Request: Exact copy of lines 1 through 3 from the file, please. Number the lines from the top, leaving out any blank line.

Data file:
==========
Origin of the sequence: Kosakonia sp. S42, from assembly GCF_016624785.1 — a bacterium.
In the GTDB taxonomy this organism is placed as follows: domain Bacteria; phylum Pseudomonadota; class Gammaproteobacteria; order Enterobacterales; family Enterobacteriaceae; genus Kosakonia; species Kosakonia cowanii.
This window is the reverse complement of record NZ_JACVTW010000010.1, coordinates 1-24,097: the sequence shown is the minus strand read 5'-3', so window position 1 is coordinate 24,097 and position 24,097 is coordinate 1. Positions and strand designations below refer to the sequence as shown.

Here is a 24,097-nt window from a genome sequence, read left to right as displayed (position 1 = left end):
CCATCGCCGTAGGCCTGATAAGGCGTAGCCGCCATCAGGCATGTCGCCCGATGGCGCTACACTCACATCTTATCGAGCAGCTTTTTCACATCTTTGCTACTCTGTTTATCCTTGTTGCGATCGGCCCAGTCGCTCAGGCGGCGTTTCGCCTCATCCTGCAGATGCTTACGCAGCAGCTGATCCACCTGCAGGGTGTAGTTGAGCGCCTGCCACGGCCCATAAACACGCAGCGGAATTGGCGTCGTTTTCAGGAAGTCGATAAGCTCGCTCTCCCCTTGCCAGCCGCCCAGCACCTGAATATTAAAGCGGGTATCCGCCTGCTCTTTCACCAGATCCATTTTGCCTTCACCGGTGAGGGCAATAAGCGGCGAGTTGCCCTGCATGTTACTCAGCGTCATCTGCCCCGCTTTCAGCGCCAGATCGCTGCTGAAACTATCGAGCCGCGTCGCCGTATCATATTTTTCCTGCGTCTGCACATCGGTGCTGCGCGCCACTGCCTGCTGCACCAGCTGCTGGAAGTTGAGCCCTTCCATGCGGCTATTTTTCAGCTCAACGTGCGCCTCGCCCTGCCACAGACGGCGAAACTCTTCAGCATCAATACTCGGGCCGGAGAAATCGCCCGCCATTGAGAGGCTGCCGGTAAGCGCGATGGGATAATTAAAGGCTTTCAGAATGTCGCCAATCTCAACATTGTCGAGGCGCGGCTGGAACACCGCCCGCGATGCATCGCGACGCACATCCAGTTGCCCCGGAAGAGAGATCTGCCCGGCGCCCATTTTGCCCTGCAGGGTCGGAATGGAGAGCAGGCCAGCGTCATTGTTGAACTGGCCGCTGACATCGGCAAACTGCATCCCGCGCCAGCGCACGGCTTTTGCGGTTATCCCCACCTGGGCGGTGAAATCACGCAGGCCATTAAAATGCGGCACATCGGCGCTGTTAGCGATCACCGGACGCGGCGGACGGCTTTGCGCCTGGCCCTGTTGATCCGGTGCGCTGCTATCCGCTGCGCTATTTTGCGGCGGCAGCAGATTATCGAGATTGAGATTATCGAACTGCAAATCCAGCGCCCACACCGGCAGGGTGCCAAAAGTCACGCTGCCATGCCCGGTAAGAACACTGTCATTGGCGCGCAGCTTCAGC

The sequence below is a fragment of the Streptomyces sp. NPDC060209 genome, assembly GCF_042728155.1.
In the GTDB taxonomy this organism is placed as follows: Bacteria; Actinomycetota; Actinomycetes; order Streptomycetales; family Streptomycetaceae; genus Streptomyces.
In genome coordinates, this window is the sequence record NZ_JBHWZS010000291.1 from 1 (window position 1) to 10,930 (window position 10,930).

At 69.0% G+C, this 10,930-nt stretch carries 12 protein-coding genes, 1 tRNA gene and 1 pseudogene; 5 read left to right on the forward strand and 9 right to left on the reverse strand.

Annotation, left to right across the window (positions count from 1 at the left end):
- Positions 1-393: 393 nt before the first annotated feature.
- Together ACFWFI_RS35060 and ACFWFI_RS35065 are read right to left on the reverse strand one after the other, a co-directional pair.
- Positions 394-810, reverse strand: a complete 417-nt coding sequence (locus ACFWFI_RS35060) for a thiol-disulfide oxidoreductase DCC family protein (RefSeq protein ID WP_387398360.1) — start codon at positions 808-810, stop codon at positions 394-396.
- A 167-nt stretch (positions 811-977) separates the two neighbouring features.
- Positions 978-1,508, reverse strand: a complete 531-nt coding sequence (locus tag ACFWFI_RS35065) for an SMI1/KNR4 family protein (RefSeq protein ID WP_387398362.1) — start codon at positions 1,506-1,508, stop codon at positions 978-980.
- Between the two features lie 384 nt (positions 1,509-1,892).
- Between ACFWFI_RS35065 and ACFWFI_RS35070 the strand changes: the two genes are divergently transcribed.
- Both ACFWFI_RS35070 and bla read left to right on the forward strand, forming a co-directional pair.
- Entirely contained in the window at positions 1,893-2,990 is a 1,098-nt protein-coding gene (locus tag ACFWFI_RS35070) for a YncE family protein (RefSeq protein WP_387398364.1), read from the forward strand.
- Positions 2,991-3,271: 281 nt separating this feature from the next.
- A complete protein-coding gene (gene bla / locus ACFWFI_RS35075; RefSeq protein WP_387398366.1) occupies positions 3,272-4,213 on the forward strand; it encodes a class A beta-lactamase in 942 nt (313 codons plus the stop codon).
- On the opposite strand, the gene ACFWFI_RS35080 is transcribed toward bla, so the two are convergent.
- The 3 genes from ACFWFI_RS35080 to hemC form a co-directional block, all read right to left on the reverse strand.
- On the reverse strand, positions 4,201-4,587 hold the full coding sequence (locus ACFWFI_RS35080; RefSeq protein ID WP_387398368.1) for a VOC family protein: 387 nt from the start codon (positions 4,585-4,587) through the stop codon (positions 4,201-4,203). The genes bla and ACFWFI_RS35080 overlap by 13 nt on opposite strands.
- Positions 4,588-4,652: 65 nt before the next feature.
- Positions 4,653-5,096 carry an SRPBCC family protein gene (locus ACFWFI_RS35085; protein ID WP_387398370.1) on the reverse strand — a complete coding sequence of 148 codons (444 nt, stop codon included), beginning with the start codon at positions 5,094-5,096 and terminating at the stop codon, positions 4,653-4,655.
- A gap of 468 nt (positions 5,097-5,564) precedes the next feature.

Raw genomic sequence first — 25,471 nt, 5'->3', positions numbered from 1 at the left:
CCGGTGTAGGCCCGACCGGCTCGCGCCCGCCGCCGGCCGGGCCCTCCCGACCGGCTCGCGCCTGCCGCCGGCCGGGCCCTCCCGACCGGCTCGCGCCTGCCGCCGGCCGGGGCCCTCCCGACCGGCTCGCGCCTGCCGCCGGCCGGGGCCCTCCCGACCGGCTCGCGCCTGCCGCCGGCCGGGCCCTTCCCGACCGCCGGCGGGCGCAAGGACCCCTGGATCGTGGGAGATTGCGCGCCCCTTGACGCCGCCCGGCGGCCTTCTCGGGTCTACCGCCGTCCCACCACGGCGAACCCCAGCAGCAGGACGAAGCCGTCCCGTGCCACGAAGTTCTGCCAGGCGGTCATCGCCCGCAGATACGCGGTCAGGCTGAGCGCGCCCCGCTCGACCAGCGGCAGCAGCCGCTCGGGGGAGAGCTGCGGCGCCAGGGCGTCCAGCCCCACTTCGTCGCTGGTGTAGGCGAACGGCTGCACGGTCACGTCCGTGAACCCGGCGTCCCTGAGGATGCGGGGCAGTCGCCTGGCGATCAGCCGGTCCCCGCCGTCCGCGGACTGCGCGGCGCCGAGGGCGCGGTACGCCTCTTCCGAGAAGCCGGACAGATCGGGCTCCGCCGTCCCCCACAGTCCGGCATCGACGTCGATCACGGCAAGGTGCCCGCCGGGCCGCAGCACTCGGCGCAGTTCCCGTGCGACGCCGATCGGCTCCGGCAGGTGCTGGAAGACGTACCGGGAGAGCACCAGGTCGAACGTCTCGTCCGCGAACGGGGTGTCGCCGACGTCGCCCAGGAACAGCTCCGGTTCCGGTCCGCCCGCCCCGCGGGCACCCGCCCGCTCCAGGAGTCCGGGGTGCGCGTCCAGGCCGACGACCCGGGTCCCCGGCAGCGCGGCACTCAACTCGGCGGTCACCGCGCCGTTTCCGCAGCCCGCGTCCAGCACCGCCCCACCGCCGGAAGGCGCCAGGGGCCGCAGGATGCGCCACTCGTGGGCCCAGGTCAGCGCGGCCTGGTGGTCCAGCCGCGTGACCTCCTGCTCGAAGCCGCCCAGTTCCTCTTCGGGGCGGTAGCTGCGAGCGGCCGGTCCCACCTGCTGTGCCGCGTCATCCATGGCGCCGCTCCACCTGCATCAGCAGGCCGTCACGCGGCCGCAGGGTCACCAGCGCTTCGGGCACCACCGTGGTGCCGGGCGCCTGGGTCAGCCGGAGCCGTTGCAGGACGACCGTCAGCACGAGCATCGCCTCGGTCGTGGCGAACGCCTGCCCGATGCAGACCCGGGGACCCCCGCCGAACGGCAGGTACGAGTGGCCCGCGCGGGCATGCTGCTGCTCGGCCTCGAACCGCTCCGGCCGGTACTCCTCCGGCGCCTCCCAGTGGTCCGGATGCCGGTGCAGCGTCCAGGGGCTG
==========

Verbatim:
Origin of the sequence: Kosakonia sp. S42, from assembly GCF_016624785.1 — a bacterium.
In the GTDB taxonomy this organism is placed as follows: domain Bacteria; phylum Pseudomonadota; class Gammaproteobacteria; order Enterobacterales; family Enterobacteriaceae; genus Kosakonia; species Kosakonia cowanii.
This window is the reverse complement of record NZ_JACVTW010000010.1, coordinates 1-24,097: the sequence shown is the minus strand read 5'-3', so window position 1 is coordinate 24,097 and position 24,097 is coordinate 1. Positions and strand designations below refer to the sequence as shown.